Aim: Gut dysbiosis is associated with acute and long-term health problems. Probiotics are widely used to prevent dysbiosis in extremely preterm infants. Yet, the evidence from studies is inconclusive and focused on short term effects. We aim to define the potential of probiotics for modulating both the intestinal microbiome and the developing immune system in preterm infants.
Design: The multi-center, double-blind, placebo-controlled PRIMAL Clinical Study aims to determine, whether Bifidobacterium/Lactobacillus acidophilus probiotics reduce the risk for gut dysbiosis in preterm infants (gestational age between 28+0 and 32+6 weeks) at 28 days and 12 months of life. This vulnerable population is frequently exposed to putative disturbances of host-microbiome interaction and observed under controlled conditions. Microbiome composition will be assessed by high-resolution microbiome analysis. Several aspects of antimicrobial immunity will be studied in blood samples obtained in the neonatal period and at 12 months of life.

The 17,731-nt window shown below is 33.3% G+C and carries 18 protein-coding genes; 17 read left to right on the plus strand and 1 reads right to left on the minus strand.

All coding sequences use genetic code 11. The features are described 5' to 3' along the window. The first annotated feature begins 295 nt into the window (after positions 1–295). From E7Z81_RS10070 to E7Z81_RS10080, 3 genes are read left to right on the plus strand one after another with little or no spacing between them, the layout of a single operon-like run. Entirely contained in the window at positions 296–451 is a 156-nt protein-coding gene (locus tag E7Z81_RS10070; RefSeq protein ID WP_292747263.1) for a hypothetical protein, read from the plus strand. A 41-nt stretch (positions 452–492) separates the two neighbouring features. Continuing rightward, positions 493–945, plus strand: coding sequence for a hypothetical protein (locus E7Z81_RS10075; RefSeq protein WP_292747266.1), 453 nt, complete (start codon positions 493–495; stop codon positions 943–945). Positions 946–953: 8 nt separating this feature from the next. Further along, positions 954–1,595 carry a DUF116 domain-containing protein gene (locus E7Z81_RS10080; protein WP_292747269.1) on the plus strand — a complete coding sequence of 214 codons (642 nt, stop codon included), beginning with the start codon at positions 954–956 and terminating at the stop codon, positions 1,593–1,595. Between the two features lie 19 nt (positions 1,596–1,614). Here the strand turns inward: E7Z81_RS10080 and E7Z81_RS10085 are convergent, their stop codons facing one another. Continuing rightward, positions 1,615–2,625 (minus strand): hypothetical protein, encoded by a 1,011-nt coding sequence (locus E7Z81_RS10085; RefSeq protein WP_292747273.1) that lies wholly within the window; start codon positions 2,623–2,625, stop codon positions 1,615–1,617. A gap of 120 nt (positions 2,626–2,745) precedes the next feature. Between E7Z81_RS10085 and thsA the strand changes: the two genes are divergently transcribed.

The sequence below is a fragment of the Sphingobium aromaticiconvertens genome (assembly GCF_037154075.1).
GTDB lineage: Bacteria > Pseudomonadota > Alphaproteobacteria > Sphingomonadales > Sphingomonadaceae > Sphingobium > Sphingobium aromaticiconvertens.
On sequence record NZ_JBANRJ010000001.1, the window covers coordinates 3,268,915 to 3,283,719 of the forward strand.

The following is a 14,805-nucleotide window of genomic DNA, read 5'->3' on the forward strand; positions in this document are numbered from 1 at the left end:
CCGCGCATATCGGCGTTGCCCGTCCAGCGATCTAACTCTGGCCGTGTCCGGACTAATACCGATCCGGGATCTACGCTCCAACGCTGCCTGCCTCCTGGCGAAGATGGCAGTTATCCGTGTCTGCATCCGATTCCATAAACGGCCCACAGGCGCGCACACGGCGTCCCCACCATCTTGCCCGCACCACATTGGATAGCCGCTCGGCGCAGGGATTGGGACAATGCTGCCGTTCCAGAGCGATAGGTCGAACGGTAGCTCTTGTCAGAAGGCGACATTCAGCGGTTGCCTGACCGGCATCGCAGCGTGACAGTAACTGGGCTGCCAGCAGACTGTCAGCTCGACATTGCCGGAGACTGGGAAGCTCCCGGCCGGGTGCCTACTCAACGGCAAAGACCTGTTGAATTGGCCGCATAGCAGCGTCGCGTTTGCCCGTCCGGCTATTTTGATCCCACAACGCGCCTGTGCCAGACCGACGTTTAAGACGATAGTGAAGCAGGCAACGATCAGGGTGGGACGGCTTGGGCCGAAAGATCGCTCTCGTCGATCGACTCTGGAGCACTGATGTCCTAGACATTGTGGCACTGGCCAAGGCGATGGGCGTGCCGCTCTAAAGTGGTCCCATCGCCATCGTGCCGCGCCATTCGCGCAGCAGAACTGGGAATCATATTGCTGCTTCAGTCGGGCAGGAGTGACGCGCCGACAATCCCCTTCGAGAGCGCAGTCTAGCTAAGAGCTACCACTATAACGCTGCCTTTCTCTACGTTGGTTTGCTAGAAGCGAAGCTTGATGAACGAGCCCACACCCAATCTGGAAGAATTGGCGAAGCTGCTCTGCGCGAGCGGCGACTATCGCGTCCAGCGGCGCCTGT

Expected outcome: We expect probiotics to ameliorate gut dysbiosis, in particular in infants exposed to antibiotics, where the risk is particularly high. This trial is designed to derive profound new evidence, to clarify efficacy and mechanisms of probiotics in preventing long-term health problems of preterm infants, i.e. infections and growth failure.